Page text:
In what is likely to be one of his last major speeches as FCC chairman, Ajit Pai used a good portion of his time speaking virtually with the Media Institute on Tuesday, Dec. 15, about the continued fight over new media ownership rules.
FCC Commissioner Michael O’Rielly: “The success of local television news in some markets comes even as the broadcast industry in general faces monumental challenges that existed apart from COVID-19, largely due to competition from unregulated high-tech companies openly competing for the same local advertising dollars. And, these successes come despite the obstruction of the U.S. Court of Appeals for the Third Circuit, which overturned well-reasoned efforts by the FCC to modernize outdated media ownership rules last fall.”
FCC attorneys are probably hoping the U.S. Court of Appeals for the D.C. Circuit won’t issue its decision on Mozilla’s challenge to the commission’s Restoring Internet Freedom ISP deregulation order Tuesday (June 11). (The court releases opinions Tuesdays and Thursdays and case watchers are looking for a decision anytime now.) That’s because a number of those FCC attorneys, including General Counsel Tom Johnson, will be on their way to Philadelphia for oral argument in the challenge to the FCC’s media ownership deregulation, according to an FCC source.
The duopoly, the FCC and the hunger for scale — these three forces are roiling the news industry, from corporate conglomerates to your hometown daily.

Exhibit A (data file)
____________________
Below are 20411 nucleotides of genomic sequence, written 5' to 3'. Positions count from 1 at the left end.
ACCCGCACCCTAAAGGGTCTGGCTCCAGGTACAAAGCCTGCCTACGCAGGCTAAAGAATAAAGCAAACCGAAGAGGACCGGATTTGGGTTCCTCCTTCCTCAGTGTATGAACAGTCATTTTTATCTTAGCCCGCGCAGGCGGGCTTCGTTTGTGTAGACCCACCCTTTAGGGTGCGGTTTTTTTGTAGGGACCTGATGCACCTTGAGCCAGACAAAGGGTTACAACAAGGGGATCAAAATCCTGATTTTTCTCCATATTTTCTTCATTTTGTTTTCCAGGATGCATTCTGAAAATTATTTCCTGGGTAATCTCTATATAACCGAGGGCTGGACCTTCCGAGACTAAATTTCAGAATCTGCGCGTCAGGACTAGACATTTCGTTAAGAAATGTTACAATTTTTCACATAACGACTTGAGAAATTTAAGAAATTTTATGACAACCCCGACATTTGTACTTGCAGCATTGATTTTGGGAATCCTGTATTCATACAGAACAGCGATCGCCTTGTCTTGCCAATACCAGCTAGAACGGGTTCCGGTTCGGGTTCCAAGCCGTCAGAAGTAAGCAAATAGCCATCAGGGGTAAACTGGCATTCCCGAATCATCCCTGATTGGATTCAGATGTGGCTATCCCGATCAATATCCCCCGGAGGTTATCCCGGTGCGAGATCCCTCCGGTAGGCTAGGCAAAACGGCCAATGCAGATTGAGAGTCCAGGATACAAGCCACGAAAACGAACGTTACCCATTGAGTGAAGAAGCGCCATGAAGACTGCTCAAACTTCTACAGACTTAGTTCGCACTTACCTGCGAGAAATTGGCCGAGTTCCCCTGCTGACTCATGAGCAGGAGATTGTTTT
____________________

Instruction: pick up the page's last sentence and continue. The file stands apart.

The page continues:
The Wall Street Journal is reporting that Sinclair Broadcast Group Inc., America’s biggest TV station group, is drawing fire for how it skirts media ownership limits by using “sidecar” agreements to run stations it doesn’t own. WSJ subscribers can read the full story here.
The Newspaper Association of America noted that the FCC’s proposed update of media ownership rules is nearly identical to the proposal put forth by the agency in 2007.
The last thing FCC Chairman Julius Genachowski wants to talk about are the media ownership rules. With the exception of a fleeting mention of media ownership, Genachowski has said very little about the 2010 quadrennial review of the rules required by Congress.But time is running out. If the FCC doesn’t get to the rules soon, it will slam right into the election, making the rules an even more toxic political issue at the time when local politicians count most on their local media outlets.
The American Cable Association is using the Fort Wayne, Ind., antitrust suit by Nexstar against Granite to bolster its contention that the FCC needs to change its rules to limit concentration of station ownership and control. Nexstar says that’s not so, that the situation in Fort Wayne is unique.
The Prometheus Radio Project was back in court Thursday, hoping to convince a panel of three federal judges to crank-up the way back machine and reverse the FCC’s decision to loosen the ban on newspaper-broadcast cross-ownership.